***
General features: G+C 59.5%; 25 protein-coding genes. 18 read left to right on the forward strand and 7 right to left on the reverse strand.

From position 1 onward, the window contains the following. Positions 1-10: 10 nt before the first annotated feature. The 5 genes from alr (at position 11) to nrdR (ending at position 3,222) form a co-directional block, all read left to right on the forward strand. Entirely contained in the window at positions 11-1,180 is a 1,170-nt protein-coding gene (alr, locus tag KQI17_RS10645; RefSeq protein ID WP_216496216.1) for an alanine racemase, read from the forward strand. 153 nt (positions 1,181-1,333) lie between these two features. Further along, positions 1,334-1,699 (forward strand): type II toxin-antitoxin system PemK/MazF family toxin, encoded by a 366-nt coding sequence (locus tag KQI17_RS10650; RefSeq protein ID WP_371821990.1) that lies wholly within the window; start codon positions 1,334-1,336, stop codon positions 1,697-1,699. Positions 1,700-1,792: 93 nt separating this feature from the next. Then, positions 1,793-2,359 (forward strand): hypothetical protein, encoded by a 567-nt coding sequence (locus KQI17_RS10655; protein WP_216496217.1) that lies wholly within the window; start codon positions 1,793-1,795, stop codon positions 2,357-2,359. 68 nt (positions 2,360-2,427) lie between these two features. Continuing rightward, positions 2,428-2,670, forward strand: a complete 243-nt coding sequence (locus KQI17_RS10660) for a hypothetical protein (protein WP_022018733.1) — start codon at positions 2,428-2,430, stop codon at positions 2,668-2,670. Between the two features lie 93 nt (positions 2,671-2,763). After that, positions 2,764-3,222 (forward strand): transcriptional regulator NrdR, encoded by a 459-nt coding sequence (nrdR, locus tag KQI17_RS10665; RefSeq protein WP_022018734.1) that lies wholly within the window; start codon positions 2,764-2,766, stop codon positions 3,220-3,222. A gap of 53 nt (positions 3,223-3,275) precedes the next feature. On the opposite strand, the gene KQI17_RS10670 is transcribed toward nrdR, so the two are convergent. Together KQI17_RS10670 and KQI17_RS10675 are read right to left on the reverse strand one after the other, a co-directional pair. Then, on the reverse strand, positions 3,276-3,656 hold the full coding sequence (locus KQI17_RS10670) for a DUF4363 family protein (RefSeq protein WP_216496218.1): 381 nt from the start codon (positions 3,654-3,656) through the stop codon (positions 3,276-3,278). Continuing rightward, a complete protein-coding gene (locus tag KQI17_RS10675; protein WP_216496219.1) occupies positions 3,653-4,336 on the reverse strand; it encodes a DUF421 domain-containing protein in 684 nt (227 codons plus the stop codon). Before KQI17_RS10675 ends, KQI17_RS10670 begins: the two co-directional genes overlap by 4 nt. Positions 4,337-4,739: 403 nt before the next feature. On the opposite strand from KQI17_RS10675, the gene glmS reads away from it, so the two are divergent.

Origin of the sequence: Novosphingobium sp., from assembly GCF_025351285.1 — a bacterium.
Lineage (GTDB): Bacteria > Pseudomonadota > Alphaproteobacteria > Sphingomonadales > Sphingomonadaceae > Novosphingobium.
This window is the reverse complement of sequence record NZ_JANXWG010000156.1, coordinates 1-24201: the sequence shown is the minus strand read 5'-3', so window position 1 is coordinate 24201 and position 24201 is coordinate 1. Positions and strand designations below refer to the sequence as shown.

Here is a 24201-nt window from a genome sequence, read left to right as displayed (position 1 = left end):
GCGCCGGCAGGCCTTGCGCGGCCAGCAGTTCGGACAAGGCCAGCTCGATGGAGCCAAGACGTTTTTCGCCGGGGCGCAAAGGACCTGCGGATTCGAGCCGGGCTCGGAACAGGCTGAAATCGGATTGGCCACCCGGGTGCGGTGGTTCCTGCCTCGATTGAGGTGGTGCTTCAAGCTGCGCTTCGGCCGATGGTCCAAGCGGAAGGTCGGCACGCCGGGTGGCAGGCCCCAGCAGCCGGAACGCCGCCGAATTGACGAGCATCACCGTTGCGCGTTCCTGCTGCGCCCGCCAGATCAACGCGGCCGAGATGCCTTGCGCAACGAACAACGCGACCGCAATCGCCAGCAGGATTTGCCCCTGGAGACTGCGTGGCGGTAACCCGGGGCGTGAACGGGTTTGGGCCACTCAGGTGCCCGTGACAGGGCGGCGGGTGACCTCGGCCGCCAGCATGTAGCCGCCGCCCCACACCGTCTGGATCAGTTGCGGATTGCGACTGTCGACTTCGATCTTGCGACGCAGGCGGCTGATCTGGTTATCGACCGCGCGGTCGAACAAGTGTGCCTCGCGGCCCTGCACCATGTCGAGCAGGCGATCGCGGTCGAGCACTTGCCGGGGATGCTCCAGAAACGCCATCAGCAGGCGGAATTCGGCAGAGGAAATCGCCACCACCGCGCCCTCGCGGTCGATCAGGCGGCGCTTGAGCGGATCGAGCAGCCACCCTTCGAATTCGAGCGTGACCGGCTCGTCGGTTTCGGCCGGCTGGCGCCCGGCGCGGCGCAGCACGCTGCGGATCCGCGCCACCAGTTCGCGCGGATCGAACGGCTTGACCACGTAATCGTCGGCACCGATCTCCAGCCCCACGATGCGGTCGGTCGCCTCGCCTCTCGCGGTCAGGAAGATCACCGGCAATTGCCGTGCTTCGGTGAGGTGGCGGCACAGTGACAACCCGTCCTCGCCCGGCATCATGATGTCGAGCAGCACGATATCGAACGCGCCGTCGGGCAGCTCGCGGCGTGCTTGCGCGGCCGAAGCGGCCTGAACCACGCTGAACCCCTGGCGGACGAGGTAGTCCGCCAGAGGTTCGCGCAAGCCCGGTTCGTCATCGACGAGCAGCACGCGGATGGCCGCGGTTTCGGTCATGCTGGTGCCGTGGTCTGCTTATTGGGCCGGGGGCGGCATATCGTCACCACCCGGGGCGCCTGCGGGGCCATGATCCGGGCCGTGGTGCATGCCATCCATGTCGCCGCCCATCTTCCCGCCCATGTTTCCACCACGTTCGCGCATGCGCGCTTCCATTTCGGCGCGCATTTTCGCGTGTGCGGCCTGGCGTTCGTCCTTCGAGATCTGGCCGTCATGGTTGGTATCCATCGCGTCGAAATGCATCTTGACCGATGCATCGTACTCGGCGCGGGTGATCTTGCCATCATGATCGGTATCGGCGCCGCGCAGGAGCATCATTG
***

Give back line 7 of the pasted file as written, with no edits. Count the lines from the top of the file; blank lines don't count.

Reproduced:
GCGCCGGCAGGCCTTGCGCGGCCAGCAGTTCGGACAAGGCCAGCTCGATGGAGCCAAGACGTTTTTCGCCGGGGCGCAAAGGACCTGCGGATTCGAGCCGGGCTCGGAACAGGCTGAAATCGGATTGGCCACCCGGGTGCGGTGGTTCCTGCCTCGATTGAGGTGGTGCTTCAAGCTGCGCTTCGGCCGATGGTCCAAGCGGAAGGTCGGCACGCCGGGTGGCAGGCCCCAGCAGCCGGAACGCCGCCGAATTGACGAGCATCACCGTTGCGCGTTCCTGCTGCGCCCGCCAGATCAACGCGGCCGAGATGCCTTGCGCAACGAACAACGCGACCGCAATCGCCAGCAGGATTTGCCCCTGGAGACTGCGTGGCGGTAACCCGGGGCGTGAACGGGTTTGGGCCACTCAGGTGCCCGTGACAGGGCGGCGGGTGACCTCGGCCGCCAGCATGTAGCCGCCGCCCCACACCGTCTGGATCAGTTGCGGATTGCGACTGTCGACTTCGATCTTGCGACGCAGGCGGCTGATCTGGTTATCGACCGCGCGGTCGAACAAGTGTGCCTCGCGGCCCTGCACCATGTCGAGCAGGCGATCGCGGTCGAGCACTTGCCGGGGATGCTCCAGAAACGCCATCAGCAGGCGGAATTCGGCAGAGGAAATCGCCACCACCGCGCCCTCGCGGTCGATCAGGCGGCGCTTGAGCGGATCGAGCAGCCACCCTTCGAATTCGAGCGTGACCGGCTCGTCGGTTTCGGCCGGCTGGCGCCCGGCGCGGCGCAGCACGCTGCGGATCCGCGCCACCAGTTCGCGCGGATCGAACGGCTTGACCACGTAATCGTCGGCACCGATCTCCAGCCCCACGATGCGGTCGGTCGCCTCGCCTCTCGCGGTCAGGAAGATCACCGGCAATTGCCGTGCTTCGGTGAGGTGGCGGCACAGTGACAACCCGTCCTCGCCCGGCATCATGATGTCGAGCAGCACGATATCGAACGCGCCGTCGGGCAGCTCGCGGCGTGCTTGCGCGGCCGAAGCGGCCTGAACCACGCTGAACCCCTGGCGGACGAGGTAGTCCGCCAGAGGTTCGCGCAAGCCCGGTTCGTCATCGACGAGCAGCACGCGGATGGCCGCGGTTTCGGTCATGCTGGTGCCGTGGTCTGCTTATTGGGCCGGGGGCGGCATATCGTCACCACCCGGGGCGCCTGCGGGGCCATGATCCGGGCCGTGGTGCATGCCATCCATGTCGCCGCCCATCTTCCCGCCCATGTTTCCACCACGTTCGCGCATGCGCGCTTCCATTTCGGCGCGCATTTTCGCGTGTGCGGCCTGGCGTTCGTCCTTCGAGATCTGGCCGTCATGGTTGGTATCCATCGCGTCGAAATGCATCTTGACCGATGCATCGTACTCGGCGCGGGTGATCTTGCCATCATGATCGGTATCGGCGCCGCGCAGGAGCATCATTG